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The percentage of uninsured people in the United States has fallen to a five-year low, according to a Gallup survey released on Wednesday.
About 16 percent of adults are uninsured, according to the report. That’s down from the multi-year high of 18 percent in 2013, and from 17.1 in the previous survey quarter.
The uninsured rate is on pace to end the first quarter at its lowest point since President Obama came into office.
The administration says more than 3 million people have selected a plan through the federal and state healthcare exchanges since Oct. 1. Millions more have obtained coverage under the law’s Medicaid expansion.
According to Gallup, the number of those receiving coverage through Medicaid is at 7.4 percent, up from 6.6 last quarter. In addition, fewer people, 43.5 percent, are reliant on their employers for healthcare coverage. That’s down from 45.5 last quarter.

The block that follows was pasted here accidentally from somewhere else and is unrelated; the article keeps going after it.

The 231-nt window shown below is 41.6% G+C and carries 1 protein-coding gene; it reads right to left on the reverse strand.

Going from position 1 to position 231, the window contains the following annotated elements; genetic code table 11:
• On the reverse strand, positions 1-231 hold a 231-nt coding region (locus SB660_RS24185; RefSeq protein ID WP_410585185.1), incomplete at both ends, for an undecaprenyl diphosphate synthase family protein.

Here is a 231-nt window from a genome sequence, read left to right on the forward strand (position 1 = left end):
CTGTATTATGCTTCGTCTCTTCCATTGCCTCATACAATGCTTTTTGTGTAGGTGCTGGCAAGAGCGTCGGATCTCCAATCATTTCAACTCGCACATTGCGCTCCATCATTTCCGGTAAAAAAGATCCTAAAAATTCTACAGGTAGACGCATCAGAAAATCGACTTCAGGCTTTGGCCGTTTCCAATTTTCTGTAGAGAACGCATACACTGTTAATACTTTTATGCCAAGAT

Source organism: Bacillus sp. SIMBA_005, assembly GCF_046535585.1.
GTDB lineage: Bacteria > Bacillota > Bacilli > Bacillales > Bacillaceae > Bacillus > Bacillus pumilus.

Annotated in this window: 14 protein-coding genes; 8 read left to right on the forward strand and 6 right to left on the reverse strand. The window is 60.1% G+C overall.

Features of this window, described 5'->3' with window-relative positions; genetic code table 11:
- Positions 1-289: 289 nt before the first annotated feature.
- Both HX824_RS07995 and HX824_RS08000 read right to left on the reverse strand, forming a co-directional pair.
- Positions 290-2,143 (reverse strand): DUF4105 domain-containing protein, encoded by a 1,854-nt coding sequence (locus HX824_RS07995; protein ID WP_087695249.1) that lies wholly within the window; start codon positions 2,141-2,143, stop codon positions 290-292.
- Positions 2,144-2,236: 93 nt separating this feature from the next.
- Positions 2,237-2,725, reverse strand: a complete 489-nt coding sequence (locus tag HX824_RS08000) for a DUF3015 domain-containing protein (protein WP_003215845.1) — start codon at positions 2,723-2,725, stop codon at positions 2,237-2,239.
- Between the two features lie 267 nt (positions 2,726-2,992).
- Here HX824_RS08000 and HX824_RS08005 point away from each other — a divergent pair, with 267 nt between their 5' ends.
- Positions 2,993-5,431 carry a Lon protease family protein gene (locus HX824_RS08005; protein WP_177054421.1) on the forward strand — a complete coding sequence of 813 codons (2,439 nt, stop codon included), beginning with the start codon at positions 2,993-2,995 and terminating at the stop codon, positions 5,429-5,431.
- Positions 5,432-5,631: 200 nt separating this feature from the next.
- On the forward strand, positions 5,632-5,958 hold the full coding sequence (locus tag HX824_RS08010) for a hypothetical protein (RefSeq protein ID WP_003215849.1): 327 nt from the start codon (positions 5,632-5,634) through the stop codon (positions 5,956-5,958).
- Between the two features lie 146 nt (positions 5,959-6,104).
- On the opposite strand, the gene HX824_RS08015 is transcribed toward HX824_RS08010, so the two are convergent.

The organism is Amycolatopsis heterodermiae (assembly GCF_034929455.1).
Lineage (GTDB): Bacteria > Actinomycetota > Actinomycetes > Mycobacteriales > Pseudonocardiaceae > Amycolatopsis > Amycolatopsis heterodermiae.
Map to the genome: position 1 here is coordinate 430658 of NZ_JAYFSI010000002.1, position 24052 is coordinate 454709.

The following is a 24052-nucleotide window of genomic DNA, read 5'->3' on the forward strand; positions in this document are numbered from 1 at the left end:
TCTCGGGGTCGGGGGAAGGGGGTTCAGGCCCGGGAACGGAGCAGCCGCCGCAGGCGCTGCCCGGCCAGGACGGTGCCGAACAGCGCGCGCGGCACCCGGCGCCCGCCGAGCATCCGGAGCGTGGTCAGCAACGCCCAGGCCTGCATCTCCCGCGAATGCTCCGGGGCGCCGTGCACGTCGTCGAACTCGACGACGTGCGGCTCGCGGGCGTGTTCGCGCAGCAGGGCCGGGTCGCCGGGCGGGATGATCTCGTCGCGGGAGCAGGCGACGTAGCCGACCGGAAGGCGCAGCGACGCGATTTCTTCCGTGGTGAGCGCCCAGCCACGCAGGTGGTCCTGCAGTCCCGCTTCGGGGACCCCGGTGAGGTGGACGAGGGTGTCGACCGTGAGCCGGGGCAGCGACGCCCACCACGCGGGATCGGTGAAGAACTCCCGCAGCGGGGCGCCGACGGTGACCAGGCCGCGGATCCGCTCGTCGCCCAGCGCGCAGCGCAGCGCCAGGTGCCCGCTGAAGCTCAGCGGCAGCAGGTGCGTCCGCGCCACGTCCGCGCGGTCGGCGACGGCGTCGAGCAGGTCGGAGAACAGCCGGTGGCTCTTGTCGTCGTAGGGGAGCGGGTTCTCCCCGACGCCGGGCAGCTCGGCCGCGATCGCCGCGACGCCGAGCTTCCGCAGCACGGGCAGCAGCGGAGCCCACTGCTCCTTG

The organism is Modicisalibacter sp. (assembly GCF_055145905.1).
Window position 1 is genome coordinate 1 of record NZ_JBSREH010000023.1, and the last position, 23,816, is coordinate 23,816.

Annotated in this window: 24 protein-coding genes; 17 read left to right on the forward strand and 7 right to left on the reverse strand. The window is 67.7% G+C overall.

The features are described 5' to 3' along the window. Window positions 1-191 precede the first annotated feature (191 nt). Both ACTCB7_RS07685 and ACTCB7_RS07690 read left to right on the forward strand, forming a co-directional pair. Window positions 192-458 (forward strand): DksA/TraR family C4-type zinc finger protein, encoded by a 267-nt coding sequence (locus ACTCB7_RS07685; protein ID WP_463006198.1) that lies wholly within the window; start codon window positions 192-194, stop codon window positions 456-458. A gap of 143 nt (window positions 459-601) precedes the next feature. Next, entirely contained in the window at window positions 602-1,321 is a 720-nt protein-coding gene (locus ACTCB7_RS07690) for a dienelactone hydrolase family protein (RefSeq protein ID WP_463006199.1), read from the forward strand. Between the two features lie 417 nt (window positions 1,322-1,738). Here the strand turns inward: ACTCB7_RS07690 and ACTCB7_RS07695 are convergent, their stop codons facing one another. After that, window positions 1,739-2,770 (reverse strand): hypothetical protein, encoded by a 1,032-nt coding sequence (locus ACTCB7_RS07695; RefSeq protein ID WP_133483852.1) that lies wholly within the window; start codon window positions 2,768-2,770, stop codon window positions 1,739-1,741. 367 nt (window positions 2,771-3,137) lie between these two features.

But perhaps the best news for the administration is that the uninsured rate for 26- to 34-year-olds is declining faster than any other. The rate for uninsured young adults is at 25.7 so far this quarter, down from a multi-year high of 30.2 last quarter.
Last month, the administration announced that 24 percent of ObamaCare’s enrollees are young people, well below the 40 percent benchmark set by the administration for the critical 18- to 34-year-old age group.
Older people, who are typically more expensive to cover, made up the single largest group of ObamaCare enrollees. To keep premiums affordable, experts say it is vital that the law attract about as many young and healthy “invincibles” unlikely to need critical care to balance out older and sicker uninsured people who enroll and will be more costly to the system.
Still, Gallup warned it was too early to attribute the drop in the uninsured to ObamaCare.
The firm said that a similarly precipitous drop occurred in 2012 before spiking again in 2013, suggesting that “there may be inherent variability in the rate.”
“It remains unclear if this decline is an effect of the Affordable Care Act, or if the percentage who lack health insurance coverage is decreasing for other reasons,” Gallup said.
The Gallup survey of more than 19,000 adults was conducted between Jan. 2 and Feb. 10.